The West needs “a complete strategic rethink” of how it goes to war.
In The Australian last November, David Kilcullen argued that “the West’s failed counter-terrorism strategy requires a complete rethink.” Set aside for the moment James Fallows’ screed in The Atlantic last December. Thirteen years of not-quite-winning two wars in the Middle East and South Asia, despite overwhelming material advantage, is not a good track record for national strategy. At this point, the air campaign against ISIS may be holding the line, but it is not rolling anyone back, and cannot do so alone. Frankly, as I argued here more narrowly a few days after Kilcullen (see “Software is Eating the War,” 3 November 2014), the West’s whole defense-industrial strategy could use a thorough rethinking too. Ominously, though, shifting economic and technological trends are rendering questionable its hitherto highly successful massed-precision way of war-fighting. If technological rescues aren’t available soon, a fundamental reorganization of the forces may be necessary.
Around Washington DC, the first question about any change involves budgets. But while Under Secretary Kendall may complain about being out-invested on half a trillion dollars a year, money isn’t the only factor driving innovation. After all, in the 1920s and 1930s, the Army and Navy Departments produced some pretty innovative concepts—fleet submarines, aircraft carriers, dive bombers, heavy bombers, fast tanks, and a whole suite of equipment and doctrine for amphibious assault. At the time, all the services were working without much money, and the Navy in particular within strong treaty limits.
In the 1950s and 1960s, money flowed freely to stop the Red Menace, and competition amongst the Army, Navy, and Air Force encouraged a similar burst of innovation, particularly in aircraft and missiles. Treaties didn’t bar much either. The resulting massive build-up of nuclear weapons and the doctrine of Massive Retaliation were together called the New Look, but they’ve since been recast as the First Offset strategy. There was, however, bound to be blowback—what to do when the Soviets returned fire with their own battlefield nuclear weapons? The brief answer was the Pentomic Division—a formation of five small infantry regiments with accompanying light artillery that could theoretically disperse widely and quickly in hopes of fighting through the glassing. (Maybe with Iron Man suits and Master Chief… but no.) In any case, the Pentomic organizational structure was widely considered to have hobbled the Army’s ability to fight a conventional conflict, and was thus abandoned by the mid-1960s. The follow-on was a structure similar to that of an armored division of the Second World War, just with more armor.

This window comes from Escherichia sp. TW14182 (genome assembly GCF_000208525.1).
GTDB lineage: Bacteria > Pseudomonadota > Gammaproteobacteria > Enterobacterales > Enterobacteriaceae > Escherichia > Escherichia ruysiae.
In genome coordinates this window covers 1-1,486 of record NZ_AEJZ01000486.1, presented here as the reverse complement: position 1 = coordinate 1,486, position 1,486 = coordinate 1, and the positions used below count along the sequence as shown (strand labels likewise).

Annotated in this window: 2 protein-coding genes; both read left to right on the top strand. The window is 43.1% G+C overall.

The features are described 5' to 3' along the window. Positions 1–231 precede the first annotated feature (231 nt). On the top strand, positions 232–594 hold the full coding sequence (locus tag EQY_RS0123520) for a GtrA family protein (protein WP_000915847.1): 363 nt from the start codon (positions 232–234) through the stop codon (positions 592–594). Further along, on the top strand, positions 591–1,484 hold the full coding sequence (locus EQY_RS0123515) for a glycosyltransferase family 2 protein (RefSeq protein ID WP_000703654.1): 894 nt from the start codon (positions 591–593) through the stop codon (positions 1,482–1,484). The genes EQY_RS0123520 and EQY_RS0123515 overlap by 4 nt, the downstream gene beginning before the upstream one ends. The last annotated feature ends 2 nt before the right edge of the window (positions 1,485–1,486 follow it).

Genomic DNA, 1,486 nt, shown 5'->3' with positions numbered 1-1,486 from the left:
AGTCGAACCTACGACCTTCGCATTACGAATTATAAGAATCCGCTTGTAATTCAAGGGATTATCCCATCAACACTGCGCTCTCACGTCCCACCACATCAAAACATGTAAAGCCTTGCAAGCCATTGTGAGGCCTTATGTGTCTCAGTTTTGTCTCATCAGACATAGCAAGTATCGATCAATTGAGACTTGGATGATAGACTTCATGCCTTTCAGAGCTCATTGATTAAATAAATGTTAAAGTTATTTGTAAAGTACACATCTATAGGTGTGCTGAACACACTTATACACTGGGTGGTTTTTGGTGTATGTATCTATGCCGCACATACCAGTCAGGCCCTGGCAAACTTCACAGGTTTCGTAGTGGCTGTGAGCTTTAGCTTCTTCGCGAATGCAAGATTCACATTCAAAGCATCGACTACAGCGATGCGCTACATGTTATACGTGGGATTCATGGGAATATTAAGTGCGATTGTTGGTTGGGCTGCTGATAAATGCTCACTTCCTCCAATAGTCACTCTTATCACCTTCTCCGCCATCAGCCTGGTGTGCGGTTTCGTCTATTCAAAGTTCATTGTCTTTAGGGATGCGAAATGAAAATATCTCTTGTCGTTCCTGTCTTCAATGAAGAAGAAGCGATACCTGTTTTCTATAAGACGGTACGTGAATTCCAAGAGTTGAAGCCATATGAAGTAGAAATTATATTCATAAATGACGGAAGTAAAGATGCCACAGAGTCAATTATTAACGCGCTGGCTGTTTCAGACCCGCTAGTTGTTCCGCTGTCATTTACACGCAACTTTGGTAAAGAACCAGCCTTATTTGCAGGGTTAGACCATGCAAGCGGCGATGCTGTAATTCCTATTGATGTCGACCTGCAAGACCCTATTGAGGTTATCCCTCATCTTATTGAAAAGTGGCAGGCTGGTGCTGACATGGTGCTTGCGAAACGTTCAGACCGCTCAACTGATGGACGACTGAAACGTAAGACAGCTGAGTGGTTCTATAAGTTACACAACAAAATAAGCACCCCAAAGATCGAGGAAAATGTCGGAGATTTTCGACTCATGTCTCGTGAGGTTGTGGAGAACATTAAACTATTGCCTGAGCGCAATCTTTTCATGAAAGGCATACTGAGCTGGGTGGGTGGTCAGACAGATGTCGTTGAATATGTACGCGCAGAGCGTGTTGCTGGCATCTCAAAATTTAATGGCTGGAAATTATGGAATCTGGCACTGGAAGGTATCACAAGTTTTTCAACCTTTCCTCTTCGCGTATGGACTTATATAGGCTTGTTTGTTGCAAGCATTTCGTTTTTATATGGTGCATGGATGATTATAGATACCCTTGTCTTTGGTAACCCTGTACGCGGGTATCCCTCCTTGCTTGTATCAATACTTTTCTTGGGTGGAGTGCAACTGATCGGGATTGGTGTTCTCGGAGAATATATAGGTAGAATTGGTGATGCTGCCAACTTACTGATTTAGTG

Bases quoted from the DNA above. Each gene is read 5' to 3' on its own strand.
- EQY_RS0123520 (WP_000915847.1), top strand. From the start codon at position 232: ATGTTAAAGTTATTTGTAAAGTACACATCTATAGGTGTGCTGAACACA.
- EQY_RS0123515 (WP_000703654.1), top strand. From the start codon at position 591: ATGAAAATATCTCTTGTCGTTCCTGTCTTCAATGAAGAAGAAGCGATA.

By the 1970s, the size of the Soviet Strategic Rocket Forces had rendered meaningless the First Offset, and treaty limits came into place to limit both nuclear forces and missile defenses. Worse, the Warsaw Pact had legions of tanks. But a smart bet that the American military-industrial complex was smarter than the Soviet military-industrial complex led to another, brilliantly successful wave of precision weapons innovation. Along the way, former Defense Secretary Harold Brown actually coined the term “offset strategy” (see William J. Perry, “Desert Storm and Deterrence,” Foreign Affairs, Fall 1991). This Second Offset, in the first campaign against Iraq, equipped the troops for some astounding results. Large field formations of Iraqi armored vehicles made brilliant targets against the cold desert at night, and as Air Force Chief of Staff General Ron Fogelman later said, “the Russians got to watch it on television.”